Consider the circumstances which attended his death. It was no common death he died; it was a death of ignominy, for he was put to death by a legal slaughter; it was a death of unutterable pain, for he was crucified; and what more painful fate than to die nailed to a cross? It was a long protracted death, for he hung for hours, with only his hands and his feet pierced—parts which are far away from the seat of life, but in which are situated the most tender nerves, full of sensibility. He suffered a death which for its circumstances still remain unparalleled. It was no speedy blow which crushed the life out of the body, and ended it; but it was a lingering, long, and doleful death, attended with no comforts and no sympathy, but surrounded with scorn and contempt. Picture him! They have hurled him on his back; they have driven nails through his hands and his feet; they have lifted him up. See! They have dashed the cross into its place. It is fixed. And now behold him! Mark his eyes, all full of tears; behold his head, hanging on his breast. Ah! mark him, he seems all silently to say, “I am poured out like water; all my bones are out of joint; I am brought into the dust of death.” Hear him, when he groans, “I thirst.” Above all, listen to him, whilst he cries, “Eloi, Eloi, lama sabachthani?” My words cannot picture him; my thoughts fail to express it. No painter ever accomplished it, nor shall any speaker be able to perform it. Yet I beseech you regard the Royal Sufferer. See him, with the eye of your faith, hanging on the bloody tree. Hear him cry, before he dies, “It is finished!”
Our second point was this: “God commendeth his love towards us,” not only because Christ died for us, but that CHRIST DIED FOR US WHILE WE WERE YET SINNERS.”
Consider how many of us have been continual sinners. We have not sinned once, nor twice, but ten thousand times. Our life, however upright and moral it has been, is stained by a succession of sins. If we have not revolted against God in the outward acts which proclaim the profligate to be a great sinner, yet the thoughts of our heart and the words of our lips are swift witnesses against us that we have continually transgressed.
Men, brethren, and fathers, he did not die for you as those who have committed but one fault, but as those who were emphatically “sinners;” sinners of years’ standing; some of you sinners with grey heads; sinners who have persevered in a constant course of iniquity.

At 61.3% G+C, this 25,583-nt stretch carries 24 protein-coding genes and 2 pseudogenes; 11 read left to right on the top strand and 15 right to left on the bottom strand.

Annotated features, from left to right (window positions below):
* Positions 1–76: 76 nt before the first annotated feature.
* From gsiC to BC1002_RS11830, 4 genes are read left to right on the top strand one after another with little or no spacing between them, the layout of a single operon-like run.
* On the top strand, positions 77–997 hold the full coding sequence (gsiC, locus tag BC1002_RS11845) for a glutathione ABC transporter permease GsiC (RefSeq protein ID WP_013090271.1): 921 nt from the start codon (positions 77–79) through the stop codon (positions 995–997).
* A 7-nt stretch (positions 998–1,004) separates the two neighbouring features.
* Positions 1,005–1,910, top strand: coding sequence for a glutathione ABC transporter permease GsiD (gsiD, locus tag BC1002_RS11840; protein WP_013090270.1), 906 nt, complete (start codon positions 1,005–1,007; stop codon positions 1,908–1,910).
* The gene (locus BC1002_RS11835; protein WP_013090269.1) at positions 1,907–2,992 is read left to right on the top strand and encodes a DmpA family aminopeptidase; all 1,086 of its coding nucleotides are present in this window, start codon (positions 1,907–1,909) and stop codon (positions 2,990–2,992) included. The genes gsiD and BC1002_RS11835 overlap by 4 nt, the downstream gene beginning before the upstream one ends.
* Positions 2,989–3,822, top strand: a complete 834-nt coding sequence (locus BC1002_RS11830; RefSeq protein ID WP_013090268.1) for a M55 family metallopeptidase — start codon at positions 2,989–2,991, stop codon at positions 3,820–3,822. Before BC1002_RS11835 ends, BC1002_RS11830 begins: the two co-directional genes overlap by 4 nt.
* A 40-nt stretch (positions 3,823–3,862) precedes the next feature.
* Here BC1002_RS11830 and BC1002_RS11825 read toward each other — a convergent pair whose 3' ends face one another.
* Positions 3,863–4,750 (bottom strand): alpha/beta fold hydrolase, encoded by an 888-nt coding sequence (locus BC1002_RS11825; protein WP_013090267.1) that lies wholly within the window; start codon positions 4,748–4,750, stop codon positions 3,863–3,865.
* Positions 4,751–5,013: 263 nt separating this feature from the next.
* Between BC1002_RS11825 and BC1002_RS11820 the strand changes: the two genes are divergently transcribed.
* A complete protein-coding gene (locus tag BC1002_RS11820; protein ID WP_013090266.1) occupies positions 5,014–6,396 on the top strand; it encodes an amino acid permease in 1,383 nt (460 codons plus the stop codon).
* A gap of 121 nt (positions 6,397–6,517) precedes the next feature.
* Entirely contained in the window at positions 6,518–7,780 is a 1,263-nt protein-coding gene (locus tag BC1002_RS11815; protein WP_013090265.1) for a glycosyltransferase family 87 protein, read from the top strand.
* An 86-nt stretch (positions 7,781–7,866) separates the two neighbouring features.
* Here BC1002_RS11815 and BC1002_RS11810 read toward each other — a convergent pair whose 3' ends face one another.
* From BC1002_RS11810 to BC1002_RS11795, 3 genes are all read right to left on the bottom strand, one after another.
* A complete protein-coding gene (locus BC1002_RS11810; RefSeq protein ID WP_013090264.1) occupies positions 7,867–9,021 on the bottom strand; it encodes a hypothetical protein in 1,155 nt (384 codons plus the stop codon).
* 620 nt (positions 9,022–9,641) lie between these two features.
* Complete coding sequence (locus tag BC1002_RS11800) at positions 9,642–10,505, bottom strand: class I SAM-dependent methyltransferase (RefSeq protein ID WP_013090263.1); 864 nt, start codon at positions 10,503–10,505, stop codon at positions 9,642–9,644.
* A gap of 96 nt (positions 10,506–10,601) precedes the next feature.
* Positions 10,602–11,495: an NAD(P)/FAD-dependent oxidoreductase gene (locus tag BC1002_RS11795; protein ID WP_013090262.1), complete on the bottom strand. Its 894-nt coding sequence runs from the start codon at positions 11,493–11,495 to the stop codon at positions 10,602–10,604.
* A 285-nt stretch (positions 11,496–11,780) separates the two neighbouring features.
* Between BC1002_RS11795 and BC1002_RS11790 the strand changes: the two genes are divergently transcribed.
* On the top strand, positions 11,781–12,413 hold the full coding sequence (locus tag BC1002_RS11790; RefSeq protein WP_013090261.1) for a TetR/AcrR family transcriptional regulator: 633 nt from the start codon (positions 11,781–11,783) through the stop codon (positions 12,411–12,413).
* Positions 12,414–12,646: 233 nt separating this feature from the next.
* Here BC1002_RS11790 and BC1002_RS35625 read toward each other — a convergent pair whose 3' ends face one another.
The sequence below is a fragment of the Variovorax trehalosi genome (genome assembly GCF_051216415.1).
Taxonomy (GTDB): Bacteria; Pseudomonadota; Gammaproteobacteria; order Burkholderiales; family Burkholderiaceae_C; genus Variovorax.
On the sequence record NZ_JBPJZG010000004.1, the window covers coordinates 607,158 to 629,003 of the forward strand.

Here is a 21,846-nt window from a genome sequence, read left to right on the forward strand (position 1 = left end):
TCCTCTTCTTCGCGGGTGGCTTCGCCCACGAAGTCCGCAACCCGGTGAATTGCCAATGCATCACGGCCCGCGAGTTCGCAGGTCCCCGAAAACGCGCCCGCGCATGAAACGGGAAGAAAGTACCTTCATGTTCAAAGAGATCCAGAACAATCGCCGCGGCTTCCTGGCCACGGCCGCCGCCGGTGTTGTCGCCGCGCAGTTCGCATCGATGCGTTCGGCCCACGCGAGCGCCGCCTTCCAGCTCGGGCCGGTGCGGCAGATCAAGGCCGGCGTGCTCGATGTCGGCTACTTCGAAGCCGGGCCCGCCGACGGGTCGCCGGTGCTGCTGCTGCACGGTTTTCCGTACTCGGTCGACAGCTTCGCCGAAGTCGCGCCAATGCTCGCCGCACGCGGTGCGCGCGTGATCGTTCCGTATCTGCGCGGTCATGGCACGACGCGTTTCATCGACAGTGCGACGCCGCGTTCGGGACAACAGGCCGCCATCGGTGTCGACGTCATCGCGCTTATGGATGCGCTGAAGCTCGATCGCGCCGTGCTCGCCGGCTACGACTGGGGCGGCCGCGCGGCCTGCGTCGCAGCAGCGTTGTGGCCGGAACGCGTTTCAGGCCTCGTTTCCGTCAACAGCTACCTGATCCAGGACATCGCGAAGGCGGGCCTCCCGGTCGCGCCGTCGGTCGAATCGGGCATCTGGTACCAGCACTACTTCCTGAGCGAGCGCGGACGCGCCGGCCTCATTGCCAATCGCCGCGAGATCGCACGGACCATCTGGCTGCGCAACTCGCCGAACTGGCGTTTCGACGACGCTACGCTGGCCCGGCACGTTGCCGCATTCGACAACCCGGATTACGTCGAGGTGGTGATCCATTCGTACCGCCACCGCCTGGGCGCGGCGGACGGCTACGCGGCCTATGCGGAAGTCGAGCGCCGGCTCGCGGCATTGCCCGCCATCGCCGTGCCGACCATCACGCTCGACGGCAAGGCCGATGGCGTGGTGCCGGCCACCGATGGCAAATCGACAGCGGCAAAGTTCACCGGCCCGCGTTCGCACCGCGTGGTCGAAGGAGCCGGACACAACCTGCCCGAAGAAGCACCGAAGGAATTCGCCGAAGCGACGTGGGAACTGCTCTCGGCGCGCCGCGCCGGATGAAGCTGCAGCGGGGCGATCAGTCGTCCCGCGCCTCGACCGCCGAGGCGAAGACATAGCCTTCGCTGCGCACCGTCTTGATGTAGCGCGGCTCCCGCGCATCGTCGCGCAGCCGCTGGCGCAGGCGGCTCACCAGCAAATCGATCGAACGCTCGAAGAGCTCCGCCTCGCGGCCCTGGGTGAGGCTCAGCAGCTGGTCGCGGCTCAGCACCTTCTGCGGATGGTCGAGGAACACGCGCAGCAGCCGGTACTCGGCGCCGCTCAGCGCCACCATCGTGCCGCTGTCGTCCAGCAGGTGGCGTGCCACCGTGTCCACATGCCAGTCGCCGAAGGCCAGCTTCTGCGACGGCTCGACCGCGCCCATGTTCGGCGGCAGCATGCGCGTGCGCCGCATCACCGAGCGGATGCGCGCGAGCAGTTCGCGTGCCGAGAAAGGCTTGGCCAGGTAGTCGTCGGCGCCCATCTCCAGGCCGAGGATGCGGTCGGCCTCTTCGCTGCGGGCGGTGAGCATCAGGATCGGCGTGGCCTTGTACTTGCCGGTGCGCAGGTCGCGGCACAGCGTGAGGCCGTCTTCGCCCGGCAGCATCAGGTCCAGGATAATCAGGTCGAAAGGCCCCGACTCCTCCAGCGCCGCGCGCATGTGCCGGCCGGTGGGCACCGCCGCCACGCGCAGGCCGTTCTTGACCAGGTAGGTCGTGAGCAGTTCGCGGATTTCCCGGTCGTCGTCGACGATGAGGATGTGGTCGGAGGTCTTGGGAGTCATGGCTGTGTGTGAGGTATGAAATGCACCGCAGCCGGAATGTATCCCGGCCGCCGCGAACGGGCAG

Note again, he has died for us, although our sins were aggravated. Oh! there are some of us here who are great sinners—not so much in the acts we have performed, as in the aggravation of our guilt. I reckon that when I sin, I sin worse than many of you, because I sin against better training than many of my hearers received in their youth. Many of you, when you sin, sin against faithful ministers, and against the most earnest warnings.
When you sin against the convictions of your consciences, against the solemn monitions of your pastors, you sin more grossly than others do.
When we were sinners, we were sinners against the very person who died for us. “Tis strange, ‘tis passing strange, ‘tis wonderful,” that the very Christ against whom we have sinned died for us. If a man should be injured in the street, if a punishment should be demanded of the person who attacked him, it would be passing strange if the injured man should for love’s sake bear the penalty, that the other might go free; but ‘twas so with Christ. He had been injured, yet he suffers for the very injury that others did to him. He dies for his enemies—dies for the men that hate and scorn him. There is an old tradition, that the very man who pierced Christ’s side was converted; and I sometimes think that peradventure in heaven we shall meet with those very men who drove the nails into his hands and pierced his side. Love is a mighty thing; it can forgive great transgressors.
Further, to illustrate my text, let me remark again, that inasmuch as Christ died for sinners, it is a special commendation of his love for the following reasons:—It is quite certain that God did not consider man’s merit when Christ died; in fact, no merit could have deserved the death of Jesus. Though we had been holy as Adam, we could never have deserved a sacrifice like that of Jesus for us. But inasmuch as it says, “He died for sinners,” we are thereby taught that God considered our sin, and not our righteousness. When Christ died, he died for men as black, as wicked, as abominable, not as good and excellent. Christ did not shed his blood for us as saints, but as sinners. He considered us in our loathsomeness, in our low estate and misery—not in that high estate to which grace afterwards elevates us, but in all the decay into which we had fallen by our sin. There could have been no merit in us; and therefore, God commendeth his love by our ill desert.
Christ died for me when I had no power nor will to lift my voice in prayer to him. It was entirely unasked.
© Becky Laney of Operation Actually Read Bible